Behind the Facebook Ads Class Settlement Shocker

  |  July 12, 2012   |  Comments

Facebook agreed to pay $123.5M, much of it in organization grants.

Today, U.S. District Court Judge Lucy Koh was expected to rubber-stamp the settlement of a class-action lawsuit against Facebook. Instead, she recused herself from the case - after a year of hearings.

The settlement called for Facebook to pay court costs, attorneys' fees and $10 million to public interest groups. The total amount of the settlement is valued at $123.5 million.

The 15 proposed recipients of the $10 million include the MacArthur Foundation ($1M); Electronic Frontier Foundation ($1M); Campaign for Commercial-Free Childhood ($500,000); Berkeley Center for Law and Technology ($600,000); and Stanford Law School's Center for Internet and Society ($600,000).

Amy Miller of The Recorder reported that Koh is connected to several organizations that are set to receive money. Her husband, Mariano-Florentino Cuellar, is a prof at Stanford, on the list for two awards. Cuellar is co-director of Stanford University's Center for International Security and Cooperation, which received a $2.45 MacArthur grant this year. Koh also sits on Santa Clara University School of Law's High Tech Advisory Board; the university's High Tech Law Institute would also get $600,000.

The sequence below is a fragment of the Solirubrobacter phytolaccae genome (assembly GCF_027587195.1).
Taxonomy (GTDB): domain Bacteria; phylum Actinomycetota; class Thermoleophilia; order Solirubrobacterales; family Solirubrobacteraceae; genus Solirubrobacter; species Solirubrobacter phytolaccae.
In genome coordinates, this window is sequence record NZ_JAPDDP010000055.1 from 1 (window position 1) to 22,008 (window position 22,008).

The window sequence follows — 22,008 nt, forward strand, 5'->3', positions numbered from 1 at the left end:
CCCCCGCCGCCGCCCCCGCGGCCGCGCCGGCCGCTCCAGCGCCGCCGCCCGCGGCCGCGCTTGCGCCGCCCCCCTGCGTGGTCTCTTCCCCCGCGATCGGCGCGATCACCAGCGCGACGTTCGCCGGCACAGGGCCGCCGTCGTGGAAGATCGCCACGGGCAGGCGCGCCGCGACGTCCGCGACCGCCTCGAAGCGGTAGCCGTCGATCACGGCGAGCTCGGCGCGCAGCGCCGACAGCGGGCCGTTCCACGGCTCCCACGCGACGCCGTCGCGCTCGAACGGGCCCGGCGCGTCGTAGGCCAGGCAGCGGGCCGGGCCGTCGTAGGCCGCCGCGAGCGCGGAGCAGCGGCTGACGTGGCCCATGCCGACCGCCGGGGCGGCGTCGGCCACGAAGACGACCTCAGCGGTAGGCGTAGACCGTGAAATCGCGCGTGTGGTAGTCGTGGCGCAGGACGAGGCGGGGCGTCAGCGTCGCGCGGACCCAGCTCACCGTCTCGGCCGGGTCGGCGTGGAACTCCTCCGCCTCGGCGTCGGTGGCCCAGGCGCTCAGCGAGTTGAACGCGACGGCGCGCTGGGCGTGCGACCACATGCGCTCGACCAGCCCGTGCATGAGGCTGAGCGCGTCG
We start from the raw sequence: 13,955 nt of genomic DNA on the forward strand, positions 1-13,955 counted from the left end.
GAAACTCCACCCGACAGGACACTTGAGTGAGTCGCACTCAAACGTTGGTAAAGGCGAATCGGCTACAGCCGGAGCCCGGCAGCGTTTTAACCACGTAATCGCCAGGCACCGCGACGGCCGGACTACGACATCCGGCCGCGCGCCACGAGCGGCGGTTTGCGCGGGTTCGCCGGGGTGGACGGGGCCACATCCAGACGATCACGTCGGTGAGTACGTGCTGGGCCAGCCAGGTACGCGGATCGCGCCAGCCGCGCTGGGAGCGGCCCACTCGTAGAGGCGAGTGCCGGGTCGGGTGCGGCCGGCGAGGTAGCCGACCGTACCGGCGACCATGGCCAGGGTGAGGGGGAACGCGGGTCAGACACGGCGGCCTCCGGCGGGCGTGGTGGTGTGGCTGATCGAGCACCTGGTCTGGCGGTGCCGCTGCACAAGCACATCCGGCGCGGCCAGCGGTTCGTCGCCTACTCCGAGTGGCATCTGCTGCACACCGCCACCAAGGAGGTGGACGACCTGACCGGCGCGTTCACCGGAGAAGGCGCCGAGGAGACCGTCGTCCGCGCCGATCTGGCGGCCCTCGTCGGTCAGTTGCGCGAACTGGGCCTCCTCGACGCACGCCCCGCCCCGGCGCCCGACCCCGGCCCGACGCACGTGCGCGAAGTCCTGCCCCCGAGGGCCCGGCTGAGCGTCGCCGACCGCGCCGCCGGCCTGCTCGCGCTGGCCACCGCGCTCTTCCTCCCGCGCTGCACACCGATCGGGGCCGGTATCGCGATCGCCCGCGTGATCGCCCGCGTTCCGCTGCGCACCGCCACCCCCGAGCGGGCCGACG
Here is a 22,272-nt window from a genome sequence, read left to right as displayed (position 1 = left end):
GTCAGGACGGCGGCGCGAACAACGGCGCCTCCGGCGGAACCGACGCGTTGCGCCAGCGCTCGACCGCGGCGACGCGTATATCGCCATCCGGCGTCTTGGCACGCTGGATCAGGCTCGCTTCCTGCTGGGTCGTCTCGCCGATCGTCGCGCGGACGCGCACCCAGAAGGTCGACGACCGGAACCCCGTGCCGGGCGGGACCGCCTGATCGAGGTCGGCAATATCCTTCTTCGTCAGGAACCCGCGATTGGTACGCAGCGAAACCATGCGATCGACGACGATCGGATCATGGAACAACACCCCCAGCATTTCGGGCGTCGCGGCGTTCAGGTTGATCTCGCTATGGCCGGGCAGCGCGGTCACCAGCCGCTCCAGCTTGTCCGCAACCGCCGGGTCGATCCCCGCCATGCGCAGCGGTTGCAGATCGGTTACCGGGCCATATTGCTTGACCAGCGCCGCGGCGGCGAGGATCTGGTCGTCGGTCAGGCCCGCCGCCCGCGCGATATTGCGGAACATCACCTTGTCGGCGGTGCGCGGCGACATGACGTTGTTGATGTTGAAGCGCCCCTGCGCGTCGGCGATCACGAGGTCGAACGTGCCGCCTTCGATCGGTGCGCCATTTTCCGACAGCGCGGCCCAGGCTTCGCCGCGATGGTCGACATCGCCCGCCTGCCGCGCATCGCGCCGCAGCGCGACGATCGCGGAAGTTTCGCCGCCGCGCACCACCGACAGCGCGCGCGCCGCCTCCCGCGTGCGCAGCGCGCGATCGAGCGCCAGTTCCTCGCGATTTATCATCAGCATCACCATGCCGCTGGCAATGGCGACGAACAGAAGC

Miller also reported that the case has been assigned to U.S. District Judge Richard Seeborg, who also presided over a class action suit against Ganz USA, maker of Webkinz Internet-connected toys.

Last year, five Californians sued Facebook, saying that its Sponsored Stories advertising option violated California's "right of publicity" statute giving consumers control over use of their names or photos in advertising. Two of the litigants are minors.

The proposed settlement already had been criticized by some privacy advocacy groups. On Tuesday, the Center for Digital Democracy filed a brief with the court saying the proposed settlement doesn't give consumers meaningful control over Sponsored Stories.

Barry M. Benjamin and Andrew I. Gerber of the law firm Kilpatrick Townsend, noted that currently, the only way to opt out of appearing in Sponsored Stories is to un-like a brand. In an article on JDSupra, they wrote, "Under the terms of the settlement, Facebook agreed to facilitate the procedure for un-liking brands and thereby opting out of promotion, but it has not decoupled liking a brand from use of one's image in actively promoting that brand on the site. Nonetheless, this does reflect a change in policy for Facebook, which previously lacked any opt-out mechanism for its sponsored story advertising."

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ABOUT THE AUTHOR

Susan Kuchinskas

Susan Kuchinskas has covered interactive advertising since its invention. The former staff writer for Adweek, Business 2.0, and M-Business covers technology, business and culture from Berkeley, CA.

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